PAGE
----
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Frozen geoduck, any idea to cook it?

post #1 of 6
Thread Starter 
I saw a bag of frozen geoduck, one kg. Any nice idea to cook it?

I have never tasted geoduck before 😀

And I watched few YouTube videos about how to prepare.

For sure this is not suitable for sashimi because it's not fresh.

The most common would be slice it and deep fried with coated breadcrumb like tempura, or probably sautee / stir fry with butter, garlic and toss of citrus.

Any more ideas? 😀
post #2 of 6

You could make chowder, a ciopino, go chinese style with it substituting it in Clams in Black Bean Sauce.  Seafood dishes with Black Bean Sauce are quite good.

 

I admit an interest in trying it as a steak or chop, but it would probably be tough that way.

 

Italy used to have dishes for cooked Giant Mussels, so if you could find one of those recipes, a geoduck might substitute in nicely. 

 

Palace of the Brine -- "I hear the droning in the shrine of the sea monkeys." Saltair
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Palace of the Brine -- "I hear the droning in the shrine of the sea monkeys." Saltair
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post #3 of 6

A Chinese market that opened up recently in Slat Lake has live geoducks in a tank. I'm tempted.

 

mjb.

Food nourishes my body.  Cooking nourishes my soul.
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Food nourishes my body.  Cooking nourishes my soul.
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post #4 of 6

Josh, geoduck is one of those items that is best prepared just cooked like calamari or fully cooked in a stew.

It tends to be very chewy if not prepared correctly.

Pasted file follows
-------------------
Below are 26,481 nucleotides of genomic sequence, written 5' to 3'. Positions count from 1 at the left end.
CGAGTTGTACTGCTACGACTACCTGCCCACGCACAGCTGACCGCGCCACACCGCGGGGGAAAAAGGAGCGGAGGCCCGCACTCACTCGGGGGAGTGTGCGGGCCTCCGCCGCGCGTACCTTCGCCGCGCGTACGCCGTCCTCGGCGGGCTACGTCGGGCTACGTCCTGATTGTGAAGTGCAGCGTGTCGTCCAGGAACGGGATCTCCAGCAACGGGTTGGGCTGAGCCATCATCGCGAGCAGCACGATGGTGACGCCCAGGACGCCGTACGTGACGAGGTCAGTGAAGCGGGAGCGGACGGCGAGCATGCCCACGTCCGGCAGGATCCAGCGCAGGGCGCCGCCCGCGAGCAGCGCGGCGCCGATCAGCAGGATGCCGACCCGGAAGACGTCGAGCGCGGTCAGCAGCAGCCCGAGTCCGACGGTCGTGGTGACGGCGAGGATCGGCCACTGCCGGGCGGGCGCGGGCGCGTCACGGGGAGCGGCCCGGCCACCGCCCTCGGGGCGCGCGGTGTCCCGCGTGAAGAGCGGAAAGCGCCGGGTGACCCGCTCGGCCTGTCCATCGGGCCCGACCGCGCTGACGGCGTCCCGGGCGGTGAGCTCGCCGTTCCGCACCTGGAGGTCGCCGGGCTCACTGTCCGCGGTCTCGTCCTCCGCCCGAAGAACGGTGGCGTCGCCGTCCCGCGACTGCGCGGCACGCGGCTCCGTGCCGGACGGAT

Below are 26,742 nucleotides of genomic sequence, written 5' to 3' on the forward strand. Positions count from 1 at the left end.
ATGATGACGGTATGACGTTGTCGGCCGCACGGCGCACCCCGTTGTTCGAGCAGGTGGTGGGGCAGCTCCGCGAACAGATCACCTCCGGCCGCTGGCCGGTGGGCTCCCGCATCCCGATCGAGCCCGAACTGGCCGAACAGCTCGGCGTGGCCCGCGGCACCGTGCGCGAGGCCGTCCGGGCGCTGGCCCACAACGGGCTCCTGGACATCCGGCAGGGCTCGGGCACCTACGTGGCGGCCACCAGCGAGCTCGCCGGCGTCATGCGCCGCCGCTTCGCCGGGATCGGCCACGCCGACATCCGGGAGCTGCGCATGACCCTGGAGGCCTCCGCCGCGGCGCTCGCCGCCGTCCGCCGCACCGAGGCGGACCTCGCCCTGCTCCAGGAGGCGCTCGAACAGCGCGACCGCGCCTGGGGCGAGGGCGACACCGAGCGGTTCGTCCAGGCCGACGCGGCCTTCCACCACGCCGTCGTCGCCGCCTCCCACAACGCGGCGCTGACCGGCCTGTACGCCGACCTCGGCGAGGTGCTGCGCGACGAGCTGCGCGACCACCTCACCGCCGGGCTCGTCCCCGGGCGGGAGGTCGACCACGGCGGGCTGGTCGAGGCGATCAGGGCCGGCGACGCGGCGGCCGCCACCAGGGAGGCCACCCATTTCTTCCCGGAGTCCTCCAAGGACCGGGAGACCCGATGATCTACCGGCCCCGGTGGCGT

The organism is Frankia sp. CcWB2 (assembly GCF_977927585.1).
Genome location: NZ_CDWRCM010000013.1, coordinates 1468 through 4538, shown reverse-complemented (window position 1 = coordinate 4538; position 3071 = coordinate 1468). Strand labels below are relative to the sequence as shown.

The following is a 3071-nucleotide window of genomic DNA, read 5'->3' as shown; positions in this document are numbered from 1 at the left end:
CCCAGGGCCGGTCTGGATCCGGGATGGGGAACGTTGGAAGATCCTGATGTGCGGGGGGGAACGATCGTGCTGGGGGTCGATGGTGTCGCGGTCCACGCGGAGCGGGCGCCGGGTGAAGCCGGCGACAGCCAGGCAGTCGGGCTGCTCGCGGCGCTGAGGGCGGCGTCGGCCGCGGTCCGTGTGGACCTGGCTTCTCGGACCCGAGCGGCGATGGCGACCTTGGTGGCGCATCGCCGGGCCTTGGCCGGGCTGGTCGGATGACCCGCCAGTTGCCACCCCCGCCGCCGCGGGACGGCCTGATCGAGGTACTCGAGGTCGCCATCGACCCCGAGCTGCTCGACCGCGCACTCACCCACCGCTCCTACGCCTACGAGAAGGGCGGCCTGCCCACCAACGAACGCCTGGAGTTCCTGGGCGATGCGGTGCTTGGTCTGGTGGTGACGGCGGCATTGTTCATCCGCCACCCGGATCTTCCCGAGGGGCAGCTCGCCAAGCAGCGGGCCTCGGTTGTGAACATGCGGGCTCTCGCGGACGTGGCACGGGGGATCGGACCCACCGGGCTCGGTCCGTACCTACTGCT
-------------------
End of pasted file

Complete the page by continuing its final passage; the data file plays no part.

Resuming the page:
I've never had it frozen and thawed, so I can't make any judgment.

post #5 of 6

Back in the day when we lived on Puget Sound, geoducks were there, but not much harvested because they lurked 2-3 feet down in soupy sand and were very hard to dig up due to the sand collapsing as you dug.  You wound up squirming your entire arm down into the sand, with your cheek against the wet sand, and you had to get your hand under the critter to lift it.  If you pull on the siphon, it just breaks off.  We just went after the much easier clams, oysters, and sometimes spiny urchins.  Those were good times!

 

They were favored for chowder, since they're pretty tough. As you probably know, the siphon/body is WAY too big to fit into their shell, so shucking them is no big challenge.

 

They're commercially harvested now, as I understand it, by divers with high-pressure hoses to blow away the sand and expose the beds so they can easily be picked up.

 

Mike

travelling gourmand
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travelling gourmand
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post #6 of 6

Mike....I did just what you explained 2 summer's a go in Port Angeles. The critter that came up was about a foot and half long, but my friends showed me that as it is curled up that way and when extended fully, was more then 6 feet long.......

It was difficult to harvest but it was sweet and delicious.

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